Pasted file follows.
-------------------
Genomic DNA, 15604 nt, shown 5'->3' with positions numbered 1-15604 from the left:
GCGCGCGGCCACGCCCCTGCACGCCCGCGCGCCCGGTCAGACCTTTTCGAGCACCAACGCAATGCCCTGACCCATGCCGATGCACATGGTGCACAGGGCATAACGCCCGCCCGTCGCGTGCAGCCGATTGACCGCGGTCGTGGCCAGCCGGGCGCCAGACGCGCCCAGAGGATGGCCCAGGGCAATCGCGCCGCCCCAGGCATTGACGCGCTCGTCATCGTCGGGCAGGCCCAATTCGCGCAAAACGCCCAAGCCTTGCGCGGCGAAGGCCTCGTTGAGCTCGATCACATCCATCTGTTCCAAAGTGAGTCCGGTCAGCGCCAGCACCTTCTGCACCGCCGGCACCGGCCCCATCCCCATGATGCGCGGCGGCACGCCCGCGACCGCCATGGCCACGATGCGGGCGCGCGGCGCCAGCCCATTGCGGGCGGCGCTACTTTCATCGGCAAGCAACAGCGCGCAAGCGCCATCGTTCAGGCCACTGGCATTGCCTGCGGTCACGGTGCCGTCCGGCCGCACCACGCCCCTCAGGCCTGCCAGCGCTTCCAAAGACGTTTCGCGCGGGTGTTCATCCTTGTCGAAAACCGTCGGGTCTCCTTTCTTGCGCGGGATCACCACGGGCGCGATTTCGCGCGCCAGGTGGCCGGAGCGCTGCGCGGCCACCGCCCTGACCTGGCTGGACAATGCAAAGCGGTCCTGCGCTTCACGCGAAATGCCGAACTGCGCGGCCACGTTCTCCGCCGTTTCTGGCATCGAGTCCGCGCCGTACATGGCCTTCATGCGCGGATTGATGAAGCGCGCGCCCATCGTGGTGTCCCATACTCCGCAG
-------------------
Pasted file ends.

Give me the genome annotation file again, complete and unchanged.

Genomic DNA, 15604 nt, shown 5'->3' with positions numbered 1-15604 from the left:
GCGCGCGGCCACGCCCCTGCACGCCCGCGCGCCCGGTCAGACCTTTTCGAGCACCAACGCAATGCCCTGACCCATGCCGATGCACATGGTGCACAGGGCATAACGCCCGCCCGTCGCGTGCAGCCGATTGACCGCGGTCGTGGCCAGCCGGGCGCCAGACGCGCCCAGAGGATGGCCCAGGGCAATCGCGCCGCCCCAGGCATTGACGCGCTCGTCATCGTCGGGCAGGCCCAATTCGCGCAAAACGCCCAAGCCTTGCGCGGCGAAGGCCTCGTTGAGCTCGATCACATCCATCTGTTCCAAAGTGAGTCCGGTCAGCGCCAGCACCTTCTGCACCGCCGGCACCGGCCCCATCCCCATGATGCGCGGCGGCACGCCCGCGACCGCCATGGCCACGATGCGGGCGCGCGGCGCCAGCCCATTGCGGGCGGCGCTACTTTCATCGGCAAGCAACAGCGCGCAAGCGCCATCGTTCAGGCCACTGGCATTGCCTGCGGTCACGGTGCCGTCCGGCCGCACCACGCCCCTCAGGCCTGCCAGCGCTTCCAAAGACGTTTCGCGCGGGTGTTCATCCTTGTCGAAAACCGTCGGGTCTCCTTTCTTGCGCGGGATCACCACGGGCGCGATTTCGCGCGCCAGGTGGCCGGAGCGCTGCGCGGCCACCGCCCTGACCTGGCTGGACAATGCAAAGCGGTCCTGCGCTTCACGCGAAATGCCGAACTGCGCGGCCACGTTCTCCGCCGTTTCTGGCATCGAGTCCGCGCCGTACATGGCCTTCATGCGCGGATTGATGAAGCGCGCGCCCATCGTGGTGTCCCATACTCCGCAG